Highland Park fire damages two historic landmarks once threatened with demolition

The Reeves House | Photo by Katrina Alexy

HIGHLAND PARK — Preservationists launched a campaign 30 years ago to save two old bungalows in the 200 block of Avenue 53 from being demolished for new development. Not only were the homes saved, the properties that sit side-by-side were declared city historic landmarks. But on Tuesday morning, the pair of historic homes that were saved from the bulldozers were heavily damaged by fire.

The homes — The Reeves House at 219 N. Avenue 53 and the Morrell House next door at  215 N. Avenue 53 — were among a dozen properties that were nominated as historic landmarks in 1988 to prevent their destruction and help establish the large historic district that includes much of Highland Park, according to a Facebook post by the Highland Park Heritage Trust.

The fire apparently gutted the Reeves house and then spread next door to the Morrell House.  One of two firefighters that underwent medical evaluations was transported to a hospital but  was reported to be in good condition.   The cause of the fire remains under investigation, an L.A. Fire Department spokeswoman said this morning.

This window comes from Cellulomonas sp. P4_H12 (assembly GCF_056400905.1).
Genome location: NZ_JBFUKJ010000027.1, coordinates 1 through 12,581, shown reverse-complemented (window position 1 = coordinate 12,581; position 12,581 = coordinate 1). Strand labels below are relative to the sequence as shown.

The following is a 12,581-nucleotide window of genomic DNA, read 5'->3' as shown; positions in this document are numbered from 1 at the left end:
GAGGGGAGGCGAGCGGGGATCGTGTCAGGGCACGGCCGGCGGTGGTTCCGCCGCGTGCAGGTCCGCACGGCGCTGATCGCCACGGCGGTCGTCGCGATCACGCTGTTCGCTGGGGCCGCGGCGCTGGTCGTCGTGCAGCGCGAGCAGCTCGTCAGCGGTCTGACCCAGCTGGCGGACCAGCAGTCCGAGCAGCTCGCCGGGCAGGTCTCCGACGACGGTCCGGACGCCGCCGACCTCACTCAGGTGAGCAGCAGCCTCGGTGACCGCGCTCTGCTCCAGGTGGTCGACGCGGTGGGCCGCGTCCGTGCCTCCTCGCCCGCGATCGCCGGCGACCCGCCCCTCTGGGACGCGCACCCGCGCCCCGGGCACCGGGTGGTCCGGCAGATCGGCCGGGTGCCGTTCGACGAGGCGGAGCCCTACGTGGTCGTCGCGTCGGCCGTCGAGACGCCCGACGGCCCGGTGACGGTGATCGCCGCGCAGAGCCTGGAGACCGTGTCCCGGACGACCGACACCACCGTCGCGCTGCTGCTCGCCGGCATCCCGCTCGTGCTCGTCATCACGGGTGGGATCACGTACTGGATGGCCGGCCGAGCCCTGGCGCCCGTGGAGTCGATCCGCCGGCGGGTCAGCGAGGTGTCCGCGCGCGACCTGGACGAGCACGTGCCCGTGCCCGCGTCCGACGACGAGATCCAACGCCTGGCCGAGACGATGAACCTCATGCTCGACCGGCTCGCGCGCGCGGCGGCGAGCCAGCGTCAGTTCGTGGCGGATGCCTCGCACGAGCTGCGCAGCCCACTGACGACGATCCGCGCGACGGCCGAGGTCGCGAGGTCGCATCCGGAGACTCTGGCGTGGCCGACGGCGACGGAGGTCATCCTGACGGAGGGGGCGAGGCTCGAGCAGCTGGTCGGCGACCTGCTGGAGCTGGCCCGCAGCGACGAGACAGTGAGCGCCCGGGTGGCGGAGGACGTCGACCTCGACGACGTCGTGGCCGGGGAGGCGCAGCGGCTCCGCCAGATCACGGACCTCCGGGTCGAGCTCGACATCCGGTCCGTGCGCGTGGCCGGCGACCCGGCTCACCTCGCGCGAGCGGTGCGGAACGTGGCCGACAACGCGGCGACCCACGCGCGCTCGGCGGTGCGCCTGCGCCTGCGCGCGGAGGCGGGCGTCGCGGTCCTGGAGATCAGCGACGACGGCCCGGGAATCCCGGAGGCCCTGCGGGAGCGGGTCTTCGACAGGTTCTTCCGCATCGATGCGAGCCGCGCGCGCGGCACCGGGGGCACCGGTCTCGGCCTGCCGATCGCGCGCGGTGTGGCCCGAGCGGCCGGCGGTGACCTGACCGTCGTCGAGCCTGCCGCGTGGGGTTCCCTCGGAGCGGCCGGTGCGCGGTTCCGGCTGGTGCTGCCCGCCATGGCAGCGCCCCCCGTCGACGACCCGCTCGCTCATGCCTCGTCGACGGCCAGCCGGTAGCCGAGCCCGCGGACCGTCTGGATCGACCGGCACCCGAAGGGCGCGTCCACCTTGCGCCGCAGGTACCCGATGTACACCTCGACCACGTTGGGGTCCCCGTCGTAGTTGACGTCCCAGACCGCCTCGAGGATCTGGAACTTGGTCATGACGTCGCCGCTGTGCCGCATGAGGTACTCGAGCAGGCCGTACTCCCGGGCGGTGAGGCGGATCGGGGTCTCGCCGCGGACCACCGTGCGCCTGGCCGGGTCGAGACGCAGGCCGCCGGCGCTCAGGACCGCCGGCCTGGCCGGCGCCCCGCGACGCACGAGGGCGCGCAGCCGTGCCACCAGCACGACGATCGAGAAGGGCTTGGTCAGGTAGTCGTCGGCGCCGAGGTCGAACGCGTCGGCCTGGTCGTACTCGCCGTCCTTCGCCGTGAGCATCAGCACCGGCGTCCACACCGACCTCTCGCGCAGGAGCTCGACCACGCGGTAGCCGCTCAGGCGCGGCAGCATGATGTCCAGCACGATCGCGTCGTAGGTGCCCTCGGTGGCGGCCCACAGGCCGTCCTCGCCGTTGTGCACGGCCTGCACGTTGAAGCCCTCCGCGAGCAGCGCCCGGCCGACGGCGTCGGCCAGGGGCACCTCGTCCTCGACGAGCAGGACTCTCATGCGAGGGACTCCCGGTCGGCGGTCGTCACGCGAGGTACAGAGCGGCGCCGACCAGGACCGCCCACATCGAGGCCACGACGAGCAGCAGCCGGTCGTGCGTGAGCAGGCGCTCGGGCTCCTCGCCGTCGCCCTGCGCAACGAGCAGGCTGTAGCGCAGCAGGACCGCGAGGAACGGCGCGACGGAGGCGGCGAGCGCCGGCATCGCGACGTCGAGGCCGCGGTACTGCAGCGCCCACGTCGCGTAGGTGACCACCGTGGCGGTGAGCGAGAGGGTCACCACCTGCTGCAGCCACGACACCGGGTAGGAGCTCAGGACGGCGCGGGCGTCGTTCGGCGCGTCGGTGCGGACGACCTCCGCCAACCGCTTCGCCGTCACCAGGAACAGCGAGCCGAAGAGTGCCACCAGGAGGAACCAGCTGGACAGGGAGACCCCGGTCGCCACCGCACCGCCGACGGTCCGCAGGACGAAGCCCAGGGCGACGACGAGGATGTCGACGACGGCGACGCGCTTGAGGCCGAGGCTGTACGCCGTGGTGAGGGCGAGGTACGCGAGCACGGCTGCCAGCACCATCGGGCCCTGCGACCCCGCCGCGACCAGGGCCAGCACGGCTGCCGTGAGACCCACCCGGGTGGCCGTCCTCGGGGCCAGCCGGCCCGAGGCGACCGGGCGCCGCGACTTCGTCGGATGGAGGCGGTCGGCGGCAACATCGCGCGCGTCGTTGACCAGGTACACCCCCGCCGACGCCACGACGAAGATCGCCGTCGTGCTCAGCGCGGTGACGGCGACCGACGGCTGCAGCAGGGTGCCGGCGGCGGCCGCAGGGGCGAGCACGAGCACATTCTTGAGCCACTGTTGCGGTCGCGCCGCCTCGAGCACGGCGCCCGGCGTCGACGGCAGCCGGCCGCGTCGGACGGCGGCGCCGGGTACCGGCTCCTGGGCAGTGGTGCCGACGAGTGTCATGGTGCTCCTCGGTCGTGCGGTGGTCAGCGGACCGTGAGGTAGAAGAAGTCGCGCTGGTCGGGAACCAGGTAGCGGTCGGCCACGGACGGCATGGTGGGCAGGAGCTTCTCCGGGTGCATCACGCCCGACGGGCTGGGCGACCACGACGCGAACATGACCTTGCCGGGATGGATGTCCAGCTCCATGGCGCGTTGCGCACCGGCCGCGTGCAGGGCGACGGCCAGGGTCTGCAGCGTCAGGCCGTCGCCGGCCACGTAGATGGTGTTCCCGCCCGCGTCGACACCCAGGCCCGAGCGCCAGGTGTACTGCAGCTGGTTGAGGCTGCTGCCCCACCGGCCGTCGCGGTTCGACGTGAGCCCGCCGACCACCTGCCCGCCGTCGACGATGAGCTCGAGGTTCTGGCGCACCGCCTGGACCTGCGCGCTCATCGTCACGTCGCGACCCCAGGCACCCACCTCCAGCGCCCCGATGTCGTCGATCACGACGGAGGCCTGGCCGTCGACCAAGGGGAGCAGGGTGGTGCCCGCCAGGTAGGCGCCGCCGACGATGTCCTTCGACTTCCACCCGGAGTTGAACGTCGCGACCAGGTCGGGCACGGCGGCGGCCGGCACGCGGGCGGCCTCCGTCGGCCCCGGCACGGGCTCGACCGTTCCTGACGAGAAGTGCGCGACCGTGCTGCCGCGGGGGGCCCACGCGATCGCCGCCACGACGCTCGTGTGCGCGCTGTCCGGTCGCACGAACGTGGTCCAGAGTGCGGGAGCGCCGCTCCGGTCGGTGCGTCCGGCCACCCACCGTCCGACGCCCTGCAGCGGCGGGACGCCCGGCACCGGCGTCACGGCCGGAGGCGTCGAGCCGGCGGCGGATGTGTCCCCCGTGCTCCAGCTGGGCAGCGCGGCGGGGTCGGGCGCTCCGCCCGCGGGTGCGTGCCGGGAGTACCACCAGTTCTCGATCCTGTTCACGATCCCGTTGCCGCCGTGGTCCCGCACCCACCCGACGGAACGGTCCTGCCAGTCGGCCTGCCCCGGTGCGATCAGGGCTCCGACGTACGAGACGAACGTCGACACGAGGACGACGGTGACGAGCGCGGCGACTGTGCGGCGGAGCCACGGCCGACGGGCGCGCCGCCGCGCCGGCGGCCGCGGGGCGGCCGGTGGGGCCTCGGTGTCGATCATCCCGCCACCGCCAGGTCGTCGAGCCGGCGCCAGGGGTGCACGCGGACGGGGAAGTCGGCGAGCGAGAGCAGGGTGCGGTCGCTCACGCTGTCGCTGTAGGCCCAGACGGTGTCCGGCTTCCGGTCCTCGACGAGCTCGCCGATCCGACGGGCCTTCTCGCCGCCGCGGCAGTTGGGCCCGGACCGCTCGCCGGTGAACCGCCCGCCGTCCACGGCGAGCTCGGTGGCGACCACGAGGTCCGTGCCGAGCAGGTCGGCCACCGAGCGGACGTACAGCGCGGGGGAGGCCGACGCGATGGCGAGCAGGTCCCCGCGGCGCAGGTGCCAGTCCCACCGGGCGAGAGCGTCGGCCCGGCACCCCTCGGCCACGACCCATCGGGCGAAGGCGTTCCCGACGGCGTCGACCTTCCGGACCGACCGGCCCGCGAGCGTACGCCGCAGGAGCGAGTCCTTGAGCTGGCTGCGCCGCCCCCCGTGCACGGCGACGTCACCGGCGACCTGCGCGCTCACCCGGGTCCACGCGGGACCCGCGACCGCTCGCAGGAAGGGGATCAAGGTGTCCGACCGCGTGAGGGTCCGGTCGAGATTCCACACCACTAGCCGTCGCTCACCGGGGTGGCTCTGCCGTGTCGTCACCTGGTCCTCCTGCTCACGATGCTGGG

The Morrell House | Photo by Katrina Alexy

According to Highland Park,  a book authored by neighborhood historian Charles Fisher, the Reeves House, Historic Cultural Monument No. 380, is a 1904 Colonial-style cottage that once served as the home for local teacher Susan Reeves.  The property was to be demolished for a 20-unit apartment building before it was declared a landmark.

Next door, the Morrell House, Historic Cultural Monument No. 279, built in 1906 and designed by architect Charles E. Shattuck, was featured in Craftsman magazine for it’s “unique design and livability,” said Fisher’s book.

Photo by Benjamin Kidwell-Lein

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